So the only thing you can do is accept that blindsides are woven into the game and it is extremely likely that when your torch is snuffed it will be due to a blindside. This simple acceptance allows you to focus on your own game because you know everybody else is doing the same thing.

We’ve talked in the past about how the increasingly intricate system of immunity idols and advantages might have gone too far with things like Change History and Do or Die. Are you comfortable with the number and kind of idols and advantages you’ve had in recent seasons?
Here’s the truth about advantages and idols: In the same way that a player has to be willing to risk losing in order to win, we as producers have to be willing to go too far with an advantage in order to find the appropriate edge. Creating the game design on “Survivor” is not a science, it’s an experiment and one that we are constantly adjusting. We’re very happy with where the game is, but that doesn’t mean we think every idea works. We fail all the time with ideas, but that’s the only way you can find new ones!

I encourage players to take the same approach to playing the game. If you have an idea for a new way to use your Shot in the Dark, or a new approach to a Beware Advantage, try it! If it works, do it again. If it fails, try something else.

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After almost 700 episodes, how do you come up with challenges that feel fresh? Do you ever get tired of puzzle pieces?  
Ah, the dreaded “Survivor” puzzle! Here’s a fact. Every single challenge in the history of “Survivor” has been overseen by the same person: John Kirhoffer. He and his team have a very complicated job in that they have to create a season of challenges that are often epic in scope, difficult in execution, require a variety of different skills and on any given day can be won by any individual. That’s a herculean task.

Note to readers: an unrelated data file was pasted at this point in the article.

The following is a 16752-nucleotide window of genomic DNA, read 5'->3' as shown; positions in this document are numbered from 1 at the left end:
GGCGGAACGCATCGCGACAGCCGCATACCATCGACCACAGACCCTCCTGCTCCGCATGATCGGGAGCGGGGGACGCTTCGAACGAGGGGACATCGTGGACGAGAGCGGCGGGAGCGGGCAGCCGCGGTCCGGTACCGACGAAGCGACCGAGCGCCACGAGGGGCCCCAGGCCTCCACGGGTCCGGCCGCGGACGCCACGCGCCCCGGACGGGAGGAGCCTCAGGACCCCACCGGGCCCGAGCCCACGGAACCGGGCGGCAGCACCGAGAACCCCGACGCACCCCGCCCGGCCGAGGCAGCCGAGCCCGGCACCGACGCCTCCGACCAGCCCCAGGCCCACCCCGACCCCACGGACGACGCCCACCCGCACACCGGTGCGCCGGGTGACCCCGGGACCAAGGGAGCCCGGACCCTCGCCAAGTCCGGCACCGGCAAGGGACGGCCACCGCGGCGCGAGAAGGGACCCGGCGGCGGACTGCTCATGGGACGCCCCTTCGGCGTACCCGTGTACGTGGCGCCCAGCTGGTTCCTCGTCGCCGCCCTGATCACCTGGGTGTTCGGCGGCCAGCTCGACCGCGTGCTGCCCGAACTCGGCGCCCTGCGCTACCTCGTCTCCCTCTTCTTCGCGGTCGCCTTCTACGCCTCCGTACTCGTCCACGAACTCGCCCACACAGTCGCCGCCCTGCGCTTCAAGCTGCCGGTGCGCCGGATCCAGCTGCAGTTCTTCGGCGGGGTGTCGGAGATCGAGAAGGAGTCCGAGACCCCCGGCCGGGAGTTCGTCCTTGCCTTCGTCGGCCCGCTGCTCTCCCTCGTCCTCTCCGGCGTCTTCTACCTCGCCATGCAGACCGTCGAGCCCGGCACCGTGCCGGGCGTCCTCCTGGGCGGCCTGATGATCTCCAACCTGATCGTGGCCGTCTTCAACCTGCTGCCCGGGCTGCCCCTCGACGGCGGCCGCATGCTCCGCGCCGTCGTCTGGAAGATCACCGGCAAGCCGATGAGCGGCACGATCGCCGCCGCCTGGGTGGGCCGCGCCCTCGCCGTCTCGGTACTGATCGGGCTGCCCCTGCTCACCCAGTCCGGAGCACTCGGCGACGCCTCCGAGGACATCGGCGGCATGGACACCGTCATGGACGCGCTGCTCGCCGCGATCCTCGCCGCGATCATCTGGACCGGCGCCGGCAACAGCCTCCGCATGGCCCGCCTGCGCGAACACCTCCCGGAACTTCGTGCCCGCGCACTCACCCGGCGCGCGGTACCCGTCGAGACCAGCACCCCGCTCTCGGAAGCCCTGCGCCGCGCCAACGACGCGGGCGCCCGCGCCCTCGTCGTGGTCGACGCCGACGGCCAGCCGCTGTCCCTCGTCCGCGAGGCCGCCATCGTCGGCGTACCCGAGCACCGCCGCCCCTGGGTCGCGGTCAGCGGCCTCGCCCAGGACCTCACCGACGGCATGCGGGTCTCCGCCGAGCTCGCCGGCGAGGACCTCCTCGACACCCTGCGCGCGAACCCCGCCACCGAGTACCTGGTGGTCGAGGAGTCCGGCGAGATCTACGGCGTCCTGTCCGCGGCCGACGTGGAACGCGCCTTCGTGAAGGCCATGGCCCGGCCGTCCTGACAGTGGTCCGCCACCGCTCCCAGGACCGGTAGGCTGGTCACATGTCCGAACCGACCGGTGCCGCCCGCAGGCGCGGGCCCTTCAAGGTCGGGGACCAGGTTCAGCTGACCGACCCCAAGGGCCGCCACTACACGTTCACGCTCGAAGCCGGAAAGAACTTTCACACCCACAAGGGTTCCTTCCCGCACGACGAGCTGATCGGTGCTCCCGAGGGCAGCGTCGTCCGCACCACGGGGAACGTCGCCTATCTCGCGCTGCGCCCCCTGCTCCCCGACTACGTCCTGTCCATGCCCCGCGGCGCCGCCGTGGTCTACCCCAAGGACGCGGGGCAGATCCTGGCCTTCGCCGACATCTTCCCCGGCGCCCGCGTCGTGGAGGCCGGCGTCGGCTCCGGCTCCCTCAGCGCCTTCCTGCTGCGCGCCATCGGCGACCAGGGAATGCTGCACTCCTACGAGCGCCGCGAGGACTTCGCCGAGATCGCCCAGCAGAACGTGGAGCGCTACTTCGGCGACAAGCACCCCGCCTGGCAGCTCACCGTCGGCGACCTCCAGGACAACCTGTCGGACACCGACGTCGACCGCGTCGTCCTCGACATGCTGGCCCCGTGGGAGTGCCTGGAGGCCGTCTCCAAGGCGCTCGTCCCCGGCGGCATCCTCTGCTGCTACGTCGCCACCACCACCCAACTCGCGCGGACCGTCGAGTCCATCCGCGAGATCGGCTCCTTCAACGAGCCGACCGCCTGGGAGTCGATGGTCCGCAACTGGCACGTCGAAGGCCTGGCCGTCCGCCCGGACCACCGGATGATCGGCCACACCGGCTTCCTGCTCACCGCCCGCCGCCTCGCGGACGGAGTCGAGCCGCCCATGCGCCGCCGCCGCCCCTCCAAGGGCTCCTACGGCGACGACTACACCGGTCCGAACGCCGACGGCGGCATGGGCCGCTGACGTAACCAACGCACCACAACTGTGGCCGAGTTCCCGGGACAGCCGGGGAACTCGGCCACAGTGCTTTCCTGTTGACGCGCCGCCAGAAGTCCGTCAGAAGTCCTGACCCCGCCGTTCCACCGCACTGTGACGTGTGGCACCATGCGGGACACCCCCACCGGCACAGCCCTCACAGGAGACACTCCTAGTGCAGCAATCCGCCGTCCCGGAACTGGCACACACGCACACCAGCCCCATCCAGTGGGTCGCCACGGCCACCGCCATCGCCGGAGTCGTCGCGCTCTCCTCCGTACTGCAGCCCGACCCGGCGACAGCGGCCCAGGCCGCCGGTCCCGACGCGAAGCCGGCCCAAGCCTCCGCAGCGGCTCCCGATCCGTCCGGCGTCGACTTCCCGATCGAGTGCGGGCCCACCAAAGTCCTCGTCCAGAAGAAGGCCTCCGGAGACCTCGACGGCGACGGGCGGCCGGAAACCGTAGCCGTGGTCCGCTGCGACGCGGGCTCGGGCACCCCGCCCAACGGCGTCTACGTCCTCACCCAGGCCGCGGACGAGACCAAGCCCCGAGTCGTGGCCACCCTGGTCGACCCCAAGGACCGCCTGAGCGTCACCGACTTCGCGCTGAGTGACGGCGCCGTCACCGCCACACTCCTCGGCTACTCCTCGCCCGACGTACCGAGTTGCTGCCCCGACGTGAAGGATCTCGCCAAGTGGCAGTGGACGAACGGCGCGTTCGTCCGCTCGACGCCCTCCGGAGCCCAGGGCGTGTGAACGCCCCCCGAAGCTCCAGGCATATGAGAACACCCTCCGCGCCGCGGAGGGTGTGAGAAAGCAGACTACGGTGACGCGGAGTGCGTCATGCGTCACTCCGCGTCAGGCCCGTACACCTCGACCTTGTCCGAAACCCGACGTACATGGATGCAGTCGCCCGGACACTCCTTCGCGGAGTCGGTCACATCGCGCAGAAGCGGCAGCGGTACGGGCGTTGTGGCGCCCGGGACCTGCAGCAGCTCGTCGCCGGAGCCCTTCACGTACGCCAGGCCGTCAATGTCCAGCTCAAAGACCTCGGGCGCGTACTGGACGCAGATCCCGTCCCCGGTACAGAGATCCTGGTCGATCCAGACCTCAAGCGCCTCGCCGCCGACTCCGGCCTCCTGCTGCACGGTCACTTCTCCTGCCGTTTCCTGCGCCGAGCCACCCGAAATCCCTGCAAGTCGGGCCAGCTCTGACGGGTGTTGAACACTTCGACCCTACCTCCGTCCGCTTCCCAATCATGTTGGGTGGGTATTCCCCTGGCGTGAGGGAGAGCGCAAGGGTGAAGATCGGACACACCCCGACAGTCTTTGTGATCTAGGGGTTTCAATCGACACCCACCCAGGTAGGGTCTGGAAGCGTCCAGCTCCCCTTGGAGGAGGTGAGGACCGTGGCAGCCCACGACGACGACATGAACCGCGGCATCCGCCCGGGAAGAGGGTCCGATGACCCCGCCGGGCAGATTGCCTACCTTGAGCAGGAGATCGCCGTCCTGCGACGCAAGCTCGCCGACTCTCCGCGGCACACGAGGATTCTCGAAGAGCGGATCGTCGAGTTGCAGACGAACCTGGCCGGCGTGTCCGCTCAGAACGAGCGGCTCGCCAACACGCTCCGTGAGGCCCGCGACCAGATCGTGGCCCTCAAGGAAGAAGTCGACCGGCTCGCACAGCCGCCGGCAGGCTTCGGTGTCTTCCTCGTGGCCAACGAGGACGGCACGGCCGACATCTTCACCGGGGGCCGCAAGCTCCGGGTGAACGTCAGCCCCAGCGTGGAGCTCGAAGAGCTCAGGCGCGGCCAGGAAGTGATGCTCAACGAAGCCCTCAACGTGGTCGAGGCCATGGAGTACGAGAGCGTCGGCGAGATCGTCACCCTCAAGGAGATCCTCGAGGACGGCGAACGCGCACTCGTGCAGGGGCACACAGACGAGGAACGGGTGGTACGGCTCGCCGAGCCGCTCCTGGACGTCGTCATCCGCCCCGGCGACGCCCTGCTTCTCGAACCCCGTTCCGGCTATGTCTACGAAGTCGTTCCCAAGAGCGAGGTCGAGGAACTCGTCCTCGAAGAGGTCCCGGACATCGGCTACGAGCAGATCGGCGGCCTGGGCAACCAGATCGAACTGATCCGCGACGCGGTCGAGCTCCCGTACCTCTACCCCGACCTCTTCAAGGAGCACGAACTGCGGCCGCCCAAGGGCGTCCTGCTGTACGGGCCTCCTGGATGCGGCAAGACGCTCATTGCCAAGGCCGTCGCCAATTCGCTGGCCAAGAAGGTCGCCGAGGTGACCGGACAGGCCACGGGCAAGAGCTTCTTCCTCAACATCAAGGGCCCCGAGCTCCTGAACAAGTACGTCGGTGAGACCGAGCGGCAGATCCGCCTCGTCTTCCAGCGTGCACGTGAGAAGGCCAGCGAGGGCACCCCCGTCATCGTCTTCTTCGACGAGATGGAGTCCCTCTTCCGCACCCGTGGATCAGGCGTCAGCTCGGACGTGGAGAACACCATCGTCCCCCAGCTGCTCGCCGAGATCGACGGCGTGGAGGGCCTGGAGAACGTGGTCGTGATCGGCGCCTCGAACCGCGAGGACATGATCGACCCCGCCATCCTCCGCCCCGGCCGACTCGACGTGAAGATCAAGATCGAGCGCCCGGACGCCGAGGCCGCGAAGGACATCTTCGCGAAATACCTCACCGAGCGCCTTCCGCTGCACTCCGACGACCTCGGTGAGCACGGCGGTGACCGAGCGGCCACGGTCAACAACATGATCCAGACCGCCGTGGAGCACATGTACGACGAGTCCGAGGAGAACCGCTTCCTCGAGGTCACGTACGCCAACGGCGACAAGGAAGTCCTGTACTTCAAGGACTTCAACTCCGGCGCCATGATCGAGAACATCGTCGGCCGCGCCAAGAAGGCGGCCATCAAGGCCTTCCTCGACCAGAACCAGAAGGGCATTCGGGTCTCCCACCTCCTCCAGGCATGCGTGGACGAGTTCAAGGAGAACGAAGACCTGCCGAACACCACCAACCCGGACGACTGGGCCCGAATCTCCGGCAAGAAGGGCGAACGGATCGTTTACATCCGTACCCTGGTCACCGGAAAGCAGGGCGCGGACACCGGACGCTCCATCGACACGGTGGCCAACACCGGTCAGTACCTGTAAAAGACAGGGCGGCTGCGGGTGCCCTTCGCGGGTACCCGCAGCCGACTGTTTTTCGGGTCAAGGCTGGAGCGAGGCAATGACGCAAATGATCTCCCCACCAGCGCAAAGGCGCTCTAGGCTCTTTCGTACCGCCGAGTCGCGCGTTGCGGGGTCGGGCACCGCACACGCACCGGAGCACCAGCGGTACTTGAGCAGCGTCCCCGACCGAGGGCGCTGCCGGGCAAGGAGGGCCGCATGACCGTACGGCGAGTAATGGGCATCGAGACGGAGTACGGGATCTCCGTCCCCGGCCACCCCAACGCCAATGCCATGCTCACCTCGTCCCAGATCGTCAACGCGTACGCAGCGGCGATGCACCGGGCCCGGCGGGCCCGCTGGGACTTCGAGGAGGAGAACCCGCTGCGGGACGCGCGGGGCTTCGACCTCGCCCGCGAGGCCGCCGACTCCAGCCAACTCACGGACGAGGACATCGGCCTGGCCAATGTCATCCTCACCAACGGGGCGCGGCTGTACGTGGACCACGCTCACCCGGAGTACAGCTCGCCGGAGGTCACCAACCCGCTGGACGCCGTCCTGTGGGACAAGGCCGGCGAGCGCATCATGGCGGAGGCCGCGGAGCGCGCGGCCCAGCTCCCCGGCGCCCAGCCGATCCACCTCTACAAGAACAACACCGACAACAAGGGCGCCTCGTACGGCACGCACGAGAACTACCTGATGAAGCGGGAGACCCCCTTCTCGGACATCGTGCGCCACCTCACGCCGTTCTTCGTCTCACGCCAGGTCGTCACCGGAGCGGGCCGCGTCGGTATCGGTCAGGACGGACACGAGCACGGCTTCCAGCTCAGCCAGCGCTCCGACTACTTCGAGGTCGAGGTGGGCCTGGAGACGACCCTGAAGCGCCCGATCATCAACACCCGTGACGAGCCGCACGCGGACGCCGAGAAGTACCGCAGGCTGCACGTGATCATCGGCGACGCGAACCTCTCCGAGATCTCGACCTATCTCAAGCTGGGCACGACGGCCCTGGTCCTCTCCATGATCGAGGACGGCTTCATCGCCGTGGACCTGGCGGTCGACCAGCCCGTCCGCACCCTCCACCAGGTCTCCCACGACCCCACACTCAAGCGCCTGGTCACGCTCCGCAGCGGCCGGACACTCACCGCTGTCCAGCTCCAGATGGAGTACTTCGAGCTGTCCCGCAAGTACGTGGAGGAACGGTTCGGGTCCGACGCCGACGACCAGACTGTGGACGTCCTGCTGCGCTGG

Puzzles are the great equalizer and to date they are the fairest idea we have come up with. When you consider that we’ve done more than a thousand challenges over the years, it’s inevitable that some elements will be repeated, but we do our best to have fun with our puzzles and mix up the types we use.

How often do you have a good sense of who might win by the halfway point of the show, and how often is that sense correct?  
This is such a fun question because I never get it right! The gameplay on “Survivor” is so fluid that what is true on the morning of Day 6 could have completely flipped by the afternoon of that same day. An alliance that seemed rock solid just a moment ago can change based on nothing more than a feeling that “something is off” and that is what makes the new era so fun for players and fans. The game is never locked. No alliance is ever impenetrable. No player is ever safe. And this means, even when all hope seems lost, there is still a chance.